President Donald Trump signed off on the killing of top Iranian General Qassem Soleimani in June, undercutting his administration’s claims that the killing was ordered to stop an imminent attack, NBC News reports.
Trump approved of a plan to kill Soleimani in June if Iranian aggression resulted in the death of an American.
Trump’s instructions came under the condition that he would have the final say on any operation to kill Soleimani.
The strike ultimately came after an Iranian-backed Iraqi militia killed a US contractor and wounded four US service members.
“The timing, however, could undermine the Trump administration's stated justification for ordering the U.S. drone strike that killed Soleimani in Baghdad on Jan. 3,” NBC reported. “Officials have said Soleimani, the leader of the Islamic Revolutionary Guard Corps' elite Quds Force, was planning imminent attacks on Americans and had to be stopped.”
Trump officials wanted to kill Soleimani earlier:
Former National Security Adviser John Bolton and Secretary of State Mike Pompeo urged Trump to kill Soleimani after Iran shot down an American drone in June.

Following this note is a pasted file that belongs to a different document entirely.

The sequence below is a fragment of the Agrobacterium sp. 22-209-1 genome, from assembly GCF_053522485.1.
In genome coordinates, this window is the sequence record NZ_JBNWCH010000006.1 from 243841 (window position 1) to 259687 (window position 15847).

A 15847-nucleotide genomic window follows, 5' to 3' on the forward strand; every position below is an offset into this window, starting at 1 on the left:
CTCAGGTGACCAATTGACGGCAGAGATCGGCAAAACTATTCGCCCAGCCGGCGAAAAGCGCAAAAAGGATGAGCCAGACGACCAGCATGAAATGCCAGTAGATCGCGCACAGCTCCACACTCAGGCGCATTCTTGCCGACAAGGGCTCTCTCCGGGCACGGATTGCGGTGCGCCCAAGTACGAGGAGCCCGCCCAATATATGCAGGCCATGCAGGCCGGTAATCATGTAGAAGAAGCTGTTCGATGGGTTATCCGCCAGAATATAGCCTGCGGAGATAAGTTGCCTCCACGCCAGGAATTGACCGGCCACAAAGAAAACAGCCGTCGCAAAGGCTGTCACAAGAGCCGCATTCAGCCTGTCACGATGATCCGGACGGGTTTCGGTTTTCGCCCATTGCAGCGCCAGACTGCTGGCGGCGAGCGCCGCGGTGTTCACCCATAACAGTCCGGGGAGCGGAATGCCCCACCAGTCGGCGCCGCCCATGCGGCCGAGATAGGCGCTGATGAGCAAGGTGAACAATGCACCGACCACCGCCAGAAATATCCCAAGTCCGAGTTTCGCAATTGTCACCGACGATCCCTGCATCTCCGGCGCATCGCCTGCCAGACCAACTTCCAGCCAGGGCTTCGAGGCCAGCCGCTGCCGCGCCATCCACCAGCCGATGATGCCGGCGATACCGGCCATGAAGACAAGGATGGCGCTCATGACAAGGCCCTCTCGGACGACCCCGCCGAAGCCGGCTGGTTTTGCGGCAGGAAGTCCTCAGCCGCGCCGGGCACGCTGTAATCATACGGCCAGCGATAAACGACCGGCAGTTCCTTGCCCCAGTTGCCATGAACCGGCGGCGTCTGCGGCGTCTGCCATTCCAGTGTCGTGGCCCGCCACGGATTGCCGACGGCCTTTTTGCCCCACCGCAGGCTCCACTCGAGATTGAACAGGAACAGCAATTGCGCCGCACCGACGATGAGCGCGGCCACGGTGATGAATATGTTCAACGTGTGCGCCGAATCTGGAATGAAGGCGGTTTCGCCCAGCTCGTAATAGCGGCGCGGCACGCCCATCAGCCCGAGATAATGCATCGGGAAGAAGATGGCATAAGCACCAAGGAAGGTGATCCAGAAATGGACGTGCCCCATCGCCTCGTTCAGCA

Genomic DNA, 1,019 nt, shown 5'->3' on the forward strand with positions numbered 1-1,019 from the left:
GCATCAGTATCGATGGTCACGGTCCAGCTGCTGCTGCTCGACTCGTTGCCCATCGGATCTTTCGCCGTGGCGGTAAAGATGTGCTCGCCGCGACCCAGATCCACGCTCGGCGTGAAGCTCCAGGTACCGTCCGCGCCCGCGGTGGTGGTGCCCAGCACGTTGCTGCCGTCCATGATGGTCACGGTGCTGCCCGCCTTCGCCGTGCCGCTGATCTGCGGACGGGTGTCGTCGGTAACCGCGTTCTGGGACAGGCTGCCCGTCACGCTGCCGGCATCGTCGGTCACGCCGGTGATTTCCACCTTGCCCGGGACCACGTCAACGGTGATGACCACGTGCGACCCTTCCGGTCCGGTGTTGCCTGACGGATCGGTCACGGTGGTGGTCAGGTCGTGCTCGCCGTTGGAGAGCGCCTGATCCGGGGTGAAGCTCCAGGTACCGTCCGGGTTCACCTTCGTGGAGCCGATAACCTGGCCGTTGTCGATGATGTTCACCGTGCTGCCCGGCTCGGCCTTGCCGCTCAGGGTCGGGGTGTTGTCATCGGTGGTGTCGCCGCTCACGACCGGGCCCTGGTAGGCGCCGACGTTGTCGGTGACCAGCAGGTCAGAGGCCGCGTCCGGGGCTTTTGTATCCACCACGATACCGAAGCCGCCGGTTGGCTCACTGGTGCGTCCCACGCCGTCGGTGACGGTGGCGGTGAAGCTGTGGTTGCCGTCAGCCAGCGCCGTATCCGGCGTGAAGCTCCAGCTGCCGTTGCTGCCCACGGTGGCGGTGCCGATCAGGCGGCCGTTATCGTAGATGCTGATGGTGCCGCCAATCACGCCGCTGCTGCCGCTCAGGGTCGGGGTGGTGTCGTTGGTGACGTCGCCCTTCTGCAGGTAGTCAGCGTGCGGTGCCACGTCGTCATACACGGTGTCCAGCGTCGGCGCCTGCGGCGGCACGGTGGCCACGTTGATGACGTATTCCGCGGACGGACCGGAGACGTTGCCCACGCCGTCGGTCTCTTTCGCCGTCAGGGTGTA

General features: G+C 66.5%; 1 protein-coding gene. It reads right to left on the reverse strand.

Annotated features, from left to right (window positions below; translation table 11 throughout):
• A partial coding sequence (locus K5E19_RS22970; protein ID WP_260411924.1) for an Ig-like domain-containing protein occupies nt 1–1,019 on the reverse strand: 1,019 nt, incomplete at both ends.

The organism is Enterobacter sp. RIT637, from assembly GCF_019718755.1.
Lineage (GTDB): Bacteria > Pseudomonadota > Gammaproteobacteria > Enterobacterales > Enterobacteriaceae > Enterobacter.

Trump said he would only do so “if they hit Americans,” according to the report.
“U.S. intelligence officials have closely tracked Soleimani's movements for years,” NBC reported. “When Trump came into office, Pompeo, who was Trump's first CIA director, urged the president to consider taking a more aggressive approach to Soleimani after showing him new intelligence on what a second senior administration official described as ‘very serious threats that didn't come to fruition.’”
Mattis stopped Trump from killing Soleimani earlier:
Though the NBC report covered administration discussions last year, The Washington Post reports that Trump had discussed killing Soleimani as early as five months after taking office -- even though he appeared to not know who Soleimani was during the campaign.
Trump floated the idea of killing Soleimani in spring of 2017 after Iranian-backed Yemeni rebels attacked Saudi Arabia ahead of Trump’s visit.
Then-Defense Secretary James Mattis resisted any action. He was joined in the pushback by former White House chief of staff John Kelly and former chairman of the Joint Chiefs of Staff Joseph Dunford.
“It’s an idea that’s been batted around for a while,” a former senior Pentagon official told The Post. “It’s not a hard or particularly complicated idea to come up with.”